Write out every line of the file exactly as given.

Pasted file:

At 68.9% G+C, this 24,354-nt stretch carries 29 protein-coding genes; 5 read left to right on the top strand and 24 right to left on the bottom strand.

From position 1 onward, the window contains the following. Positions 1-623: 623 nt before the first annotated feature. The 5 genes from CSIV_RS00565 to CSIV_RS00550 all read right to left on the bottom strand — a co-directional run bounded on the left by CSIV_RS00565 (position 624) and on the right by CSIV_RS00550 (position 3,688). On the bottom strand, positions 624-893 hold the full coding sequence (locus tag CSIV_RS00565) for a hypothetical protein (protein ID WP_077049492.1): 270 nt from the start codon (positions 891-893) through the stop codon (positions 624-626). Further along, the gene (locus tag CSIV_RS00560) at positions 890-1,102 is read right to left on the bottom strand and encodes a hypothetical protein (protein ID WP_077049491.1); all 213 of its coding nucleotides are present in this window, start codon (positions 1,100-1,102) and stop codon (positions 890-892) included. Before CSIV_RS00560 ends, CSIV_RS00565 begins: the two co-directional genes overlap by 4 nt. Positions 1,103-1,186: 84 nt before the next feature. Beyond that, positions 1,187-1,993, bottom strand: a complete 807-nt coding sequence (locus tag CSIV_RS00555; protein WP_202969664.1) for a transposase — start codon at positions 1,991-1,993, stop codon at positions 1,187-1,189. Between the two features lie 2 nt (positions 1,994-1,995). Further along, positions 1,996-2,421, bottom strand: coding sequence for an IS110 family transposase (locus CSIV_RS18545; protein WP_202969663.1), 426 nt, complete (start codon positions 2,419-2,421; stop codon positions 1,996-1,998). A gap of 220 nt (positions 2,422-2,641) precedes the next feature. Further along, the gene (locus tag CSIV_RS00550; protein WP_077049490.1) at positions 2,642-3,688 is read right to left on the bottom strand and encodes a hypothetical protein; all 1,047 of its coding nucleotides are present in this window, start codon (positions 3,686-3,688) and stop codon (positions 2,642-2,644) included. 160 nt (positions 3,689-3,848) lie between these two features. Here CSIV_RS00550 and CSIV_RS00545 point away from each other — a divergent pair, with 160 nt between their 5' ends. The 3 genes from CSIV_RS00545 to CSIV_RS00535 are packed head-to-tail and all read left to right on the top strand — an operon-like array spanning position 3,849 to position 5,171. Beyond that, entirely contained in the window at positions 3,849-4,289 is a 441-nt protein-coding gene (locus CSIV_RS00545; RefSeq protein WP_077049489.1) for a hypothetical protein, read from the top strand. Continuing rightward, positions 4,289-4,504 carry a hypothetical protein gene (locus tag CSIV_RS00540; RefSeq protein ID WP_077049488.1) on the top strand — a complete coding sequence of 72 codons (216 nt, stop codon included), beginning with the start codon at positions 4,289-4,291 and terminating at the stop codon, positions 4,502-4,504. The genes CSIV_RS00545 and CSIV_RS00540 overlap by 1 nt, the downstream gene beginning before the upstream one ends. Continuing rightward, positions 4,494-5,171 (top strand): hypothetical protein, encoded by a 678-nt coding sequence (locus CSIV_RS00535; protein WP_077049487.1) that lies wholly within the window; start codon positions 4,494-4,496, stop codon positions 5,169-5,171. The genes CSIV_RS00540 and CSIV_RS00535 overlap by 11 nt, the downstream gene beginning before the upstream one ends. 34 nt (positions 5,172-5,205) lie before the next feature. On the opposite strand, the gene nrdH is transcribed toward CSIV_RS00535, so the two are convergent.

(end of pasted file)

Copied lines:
At 68.9% G+C, this 24,354-nt stretch carries 29 protein-coding genes; 5 read left to right on the top strand and 24 right to left on the bottom strand.

From position 1 onward, the window contains the following. Positions 1-623: 623 nt before the first annotated feature. The 5 genes from CSIV_RS00565 to CSIV_RS00550 all read right to left on the bottom strand — a co-directional run bounded on the left by CSIV_RS00565 (position 624) and on the right by CSIV_RS00550 (position 3,688). On the bottom strand, positions 624-893 hold the full coding sequence (locus tag CSIV_RS00565) for a hypothetical protein (protein ID WP_077049492.1): 270 nt from the start codon (positions 891-893) through the stop codon (positions 624-626). Further along, the gene (locus tag CSIV_RS00560) at positions 890-1,102 is read right to left on the bottom strand and encodes a hypothetical protein (protein ID WP_077049491.1); all 213 of its coding nucleotides are present in this window, start codon (positions 1,100-1,102) and stop codon (positions 890-892) included. Before CSIV_RS00560 ends, CSIV_RS00565 begins: the two co-directional genes overlap by 4 nt. Positions 1,103-1,186: 84 nt before the next feature. Beyond that, positions 1,187-1,993, bottom strand: a complete 807-nt coding sequence (locus tag CSIV_RS00555; protein WP_202969664.1) for a transposase — start codon at positions 1,991-1,993, stop codon at positions 1,187-1,189. Between the two features lie 2 nt (positions 1,994-1,995). Further along, positions 1,996-2,421, bottom strand: coding sequence for an IS110 family transposase (locus CSIV_RS18545; protein WP_202969663.1), 426 nt, complete (start codon positions 2,419-2,421; stop codon positions 1,996-1,998). A gap of 220 nt (positions 2,422-2,641) precedes the next feature. Further along, the gene (locus tag CSIV_RS00550; protein WP_077049490.1) at positions 2,642-3,688 is read right to left on the bottom strand and encodes a hypothetical protein; all 1,047 of its coding nucleotides are present in this window, start codon (positions 3,686-3,688) and stop codon (positions 2,642-2,644) included. 160 nt (positions 3,689-3,848) lie between these two features. Here CSIV_RS00550 and CSIV_RS00545 point away from each other — a divergent pair, with 160 nt between their 5' ends. The 3 genes from CSIV_RS00545 to CSIV_RS00535 are packed head-to-tail and all read left to right on the top strand — an operon-like array spanning position 3,849 to position 5,171. Beyond that, entirely contained in the window at positions 3,849-4,289 is a 441-nt protein-coding gene (locus CSIV_RS00545; RefSeq protein WP_077049489.1) for a hypothetical protein, read from the top strand. Continuing rightward, positions 4,289-4,504 carry a hypothetical protein gene (locus tag CSIV_RS00540; RefSeq protein ID WP_077049488.1) on the top strand — a complete coding sequence of 72 codons (216 nt, stop codon included), beginning with the start codon at positions 4,289-4,291 and terminating at the stop codon, positions 4,502-4,504. The genes CSIV_RS00545 and CSIV_RS00540 overlap by 1 nt, the downstream gene beginning before the upstream one ends. Continuing rightward, positions 4,494-5,171 (top strand): hypothetical protein, encoded by a 678-nt coding sequence (locus CSIV_RS00535; protein WP_077049487.1) that lies wholly within the window; start codon positions 4,494-4,496, stop codon positions 5,169-5,171. The genes CSIV_RS00540 and CSIV_RS00535 overlap by 11 nt, the downstream gene beginning before the upstream one ends. 34 nt (positions 5,172-5,205) lie before the next feature. On the opposite strand, the gene nrdH is transcribed toward CSIV_RS00535, so the two are convergent.